After the mayhem of terror was done, almost 3,000 people lost their lives and another 6,000 were injured, bringing havoc, shock and sadness to a nation that didn’t have the time to prepare, board up or get out of the way of this deadly attack. For days, weeks and months, Americans and people around the world watched as rescuers searched the remains of what was left, looking for survivors of this terrible terrorist attack on our nation, a day that we must never forget.
Yesterday was the 18th anniversary of the Sept. 11 tragedy, when all Americans hopefully took the time to reflect on the tremendous loss of lives and the men and women rescuers who risked their lives to save many during the attack – some of whom continue to die early deaths due to the exposure from the massive piles of rubble left as the towers came down.
“One of the worst days in America’s history saw some of the bravest acts in Americans’ history,” former President George W. Bush said in a 2008 speech at the site of the Twin Towers attack. “We’ll always honor the heroes of 9/11. And here, at this hallowed place, we pledge that we will never forget their sacrifice. As we look back on this terrible tragedy, which served as a test of our American spirit and resilience, we should always set aside some time to reflect and remember the many that were lost and those who risked their lives to save others.”
“The attacks of September 11 were intended to break our spirit,” former New York City mayor Rudy Giuliani said. “Instead, we have emerged stronger and more unified. We feel a renewed devotion to the principles of political economic and religious freedom, the rule of law and respect for human life. We are more determined than ever to live our lives in freedom.”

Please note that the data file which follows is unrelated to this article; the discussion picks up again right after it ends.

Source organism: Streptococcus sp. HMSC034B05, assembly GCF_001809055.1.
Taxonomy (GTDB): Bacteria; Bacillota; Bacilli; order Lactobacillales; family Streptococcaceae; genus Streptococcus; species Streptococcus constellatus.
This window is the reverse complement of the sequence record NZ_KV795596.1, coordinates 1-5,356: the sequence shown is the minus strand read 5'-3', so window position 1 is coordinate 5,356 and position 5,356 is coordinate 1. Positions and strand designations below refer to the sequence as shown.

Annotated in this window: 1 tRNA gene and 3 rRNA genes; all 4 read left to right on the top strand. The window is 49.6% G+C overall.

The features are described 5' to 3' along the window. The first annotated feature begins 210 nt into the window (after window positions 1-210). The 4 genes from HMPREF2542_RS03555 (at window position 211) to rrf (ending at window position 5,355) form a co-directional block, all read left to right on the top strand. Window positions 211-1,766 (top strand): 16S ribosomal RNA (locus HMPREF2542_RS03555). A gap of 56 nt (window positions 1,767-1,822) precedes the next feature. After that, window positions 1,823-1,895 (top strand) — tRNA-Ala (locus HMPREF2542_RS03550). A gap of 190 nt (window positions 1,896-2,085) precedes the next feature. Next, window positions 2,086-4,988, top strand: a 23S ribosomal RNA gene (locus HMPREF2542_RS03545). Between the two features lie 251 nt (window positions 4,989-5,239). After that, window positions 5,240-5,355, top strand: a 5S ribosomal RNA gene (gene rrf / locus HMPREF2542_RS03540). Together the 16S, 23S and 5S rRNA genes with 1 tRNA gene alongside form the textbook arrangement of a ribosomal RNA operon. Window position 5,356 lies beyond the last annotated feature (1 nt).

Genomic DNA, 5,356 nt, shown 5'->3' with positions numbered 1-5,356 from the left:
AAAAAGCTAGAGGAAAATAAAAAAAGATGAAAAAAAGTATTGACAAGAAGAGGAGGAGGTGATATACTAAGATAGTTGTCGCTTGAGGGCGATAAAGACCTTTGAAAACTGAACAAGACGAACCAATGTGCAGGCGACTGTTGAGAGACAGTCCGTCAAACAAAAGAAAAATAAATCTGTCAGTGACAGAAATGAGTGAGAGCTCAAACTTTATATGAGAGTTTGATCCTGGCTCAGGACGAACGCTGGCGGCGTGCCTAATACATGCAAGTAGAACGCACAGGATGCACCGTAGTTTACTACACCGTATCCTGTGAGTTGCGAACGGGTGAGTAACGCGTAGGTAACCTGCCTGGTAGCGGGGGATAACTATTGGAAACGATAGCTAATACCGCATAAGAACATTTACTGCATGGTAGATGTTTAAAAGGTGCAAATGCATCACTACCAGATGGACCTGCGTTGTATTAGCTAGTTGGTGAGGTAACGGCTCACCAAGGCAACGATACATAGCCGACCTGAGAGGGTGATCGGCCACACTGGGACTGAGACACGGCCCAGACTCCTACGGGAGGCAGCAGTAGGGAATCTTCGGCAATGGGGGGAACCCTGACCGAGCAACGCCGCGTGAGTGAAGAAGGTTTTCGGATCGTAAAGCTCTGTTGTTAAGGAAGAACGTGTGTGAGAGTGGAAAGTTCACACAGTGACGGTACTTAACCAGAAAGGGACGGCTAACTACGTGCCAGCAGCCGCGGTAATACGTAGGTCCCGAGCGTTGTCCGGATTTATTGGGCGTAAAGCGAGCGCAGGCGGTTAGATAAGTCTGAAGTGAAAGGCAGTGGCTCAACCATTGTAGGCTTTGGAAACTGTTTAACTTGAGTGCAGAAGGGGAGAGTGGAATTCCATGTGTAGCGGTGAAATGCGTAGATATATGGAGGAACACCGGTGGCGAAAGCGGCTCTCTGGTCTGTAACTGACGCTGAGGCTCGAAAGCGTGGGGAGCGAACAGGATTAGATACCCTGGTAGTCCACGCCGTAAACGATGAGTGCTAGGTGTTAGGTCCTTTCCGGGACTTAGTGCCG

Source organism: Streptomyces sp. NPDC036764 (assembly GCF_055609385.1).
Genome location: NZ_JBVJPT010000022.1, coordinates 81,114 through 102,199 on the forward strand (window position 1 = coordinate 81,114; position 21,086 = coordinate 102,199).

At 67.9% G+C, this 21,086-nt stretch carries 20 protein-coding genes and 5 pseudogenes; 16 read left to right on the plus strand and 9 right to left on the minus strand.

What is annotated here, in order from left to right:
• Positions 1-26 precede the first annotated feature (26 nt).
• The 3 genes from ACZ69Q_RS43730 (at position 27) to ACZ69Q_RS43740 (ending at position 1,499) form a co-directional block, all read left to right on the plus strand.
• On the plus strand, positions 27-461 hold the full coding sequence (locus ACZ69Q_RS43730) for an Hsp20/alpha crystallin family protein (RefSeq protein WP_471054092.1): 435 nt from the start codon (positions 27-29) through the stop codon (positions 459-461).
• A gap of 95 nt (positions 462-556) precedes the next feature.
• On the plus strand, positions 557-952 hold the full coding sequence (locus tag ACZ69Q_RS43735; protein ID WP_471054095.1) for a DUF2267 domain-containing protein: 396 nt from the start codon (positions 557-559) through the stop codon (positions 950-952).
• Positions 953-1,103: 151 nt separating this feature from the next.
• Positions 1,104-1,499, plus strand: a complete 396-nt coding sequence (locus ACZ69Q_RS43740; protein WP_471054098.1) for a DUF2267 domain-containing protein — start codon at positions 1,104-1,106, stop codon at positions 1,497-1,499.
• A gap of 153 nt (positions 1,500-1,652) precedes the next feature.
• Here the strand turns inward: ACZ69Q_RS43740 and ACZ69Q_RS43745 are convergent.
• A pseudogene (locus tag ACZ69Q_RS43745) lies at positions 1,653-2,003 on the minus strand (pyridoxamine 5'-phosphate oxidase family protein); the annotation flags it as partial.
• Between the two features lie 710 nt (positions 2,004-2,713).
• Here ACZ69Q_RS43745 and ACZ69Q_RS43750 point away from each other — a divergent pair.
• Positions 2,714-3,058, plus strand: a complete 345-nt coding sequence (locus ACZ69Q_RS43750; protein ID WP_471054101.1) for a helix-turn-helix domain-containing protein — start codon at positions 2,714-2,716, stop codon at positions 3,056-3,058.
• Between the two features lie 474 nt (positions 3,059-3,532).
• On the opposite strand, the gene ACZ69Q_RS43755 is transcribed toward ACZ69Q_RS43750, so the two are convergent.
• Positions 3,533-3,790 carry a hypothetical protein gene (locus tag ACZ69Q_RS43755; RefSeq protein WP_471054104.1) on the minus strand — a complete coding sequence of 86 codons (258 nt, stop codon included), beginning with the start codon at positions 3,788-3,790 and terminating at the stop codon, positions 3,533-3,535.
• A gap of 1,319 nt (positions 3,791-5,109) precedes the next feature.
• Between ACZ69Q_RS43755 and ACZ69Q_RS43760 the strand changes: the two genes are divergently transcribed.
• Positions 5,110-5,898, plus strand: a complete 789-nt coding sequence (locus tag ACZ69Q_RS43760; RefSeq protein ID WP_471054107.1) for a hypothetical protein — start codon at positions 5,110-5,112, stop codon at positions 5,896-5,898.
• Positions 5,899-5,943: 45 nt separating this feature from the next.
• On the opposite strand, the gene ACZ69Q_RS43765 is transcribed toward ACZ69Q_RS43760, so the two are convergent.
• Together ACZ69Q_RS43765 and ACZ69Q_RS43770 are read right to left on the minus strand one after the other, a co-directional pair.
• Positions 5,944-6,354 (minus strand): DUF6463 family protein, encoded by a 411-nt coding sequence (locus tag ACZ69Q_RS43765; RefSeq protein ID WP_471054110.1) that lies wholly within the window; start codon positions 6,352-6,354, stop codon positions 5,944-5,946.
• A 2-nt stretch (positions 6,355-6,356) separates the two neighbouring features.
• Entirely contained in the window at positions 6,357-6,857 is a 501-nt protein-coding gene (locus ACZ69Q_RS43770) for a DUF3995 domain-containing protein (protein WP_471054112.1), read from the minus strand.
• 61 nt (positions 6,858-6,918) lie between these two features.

I believed those words then. I hope they still ring true in America today, although I’m beginning to have my doubts. A recent Rasmussen Report indicates that 41 percent of American adults believe many people have forgotten or take for granted the impact of the 9/11 attacks. For those impacted by Dorian, they won’t forget but, for those who weren’t directly impacted, the tendency is to forget and go on with their lives once the storm abates and the television new coverage of the devastation is over.
After Sept. 11, 2001, Americans mourned and demonstrated their patriotism by flying flags at their homes and businesses. Others wore shirts and pins with flags and slogans reminding us of our resolve. Communities across the country held vigils and ceremonies to honor those who were lost during the attack, showing that the country was bound by a feeling of unity as it came together against the single deadliest terrorist attack in human history ever perpetrated on our soil.
Rev. Billy Graham implored his listeners “not to implode and disintegrate emotionally and spiritually as a people and a nation,” but to “choose to become stronger through the struggle to rebuild on a solid foundation.”
Yet, 18 years later, we’re still at war. And even though a deadly attack from abroad cannot be ruled out, America’s newest and greatest threat comes from the power of online predators, the use of social media and the political polarization that exists.
The patriotism we felt in the days and months after 9/11 has faded like the weather predictions of yesterday, allowing so many of us to forget what happened 18 years ago. And, in a few months, unless we were directly affected by Hurricane Dorian, our memory of and compassion for the people of the Bahamas will fade, too.
But the tragedy of 9/11 should stand as a constant reminder of the terrorists who still threaten our country and the importance of coming together as one nation, to solve some of the big issues that threaten our way of life. That’s how we’ve always seen the free world come together to ease the pain – like what is now being felt by our neighbors in the Bahamas.
Let’s keep the attack of 9/11 and the victims of Dorian in our thoughts and prayers this week, because we should never forget the seriousness of the attack on our nation and our way of life – and the devastation that a major storm can have on so many.
Fred Jacobs, CEO,
J-Ad Graphics Inc.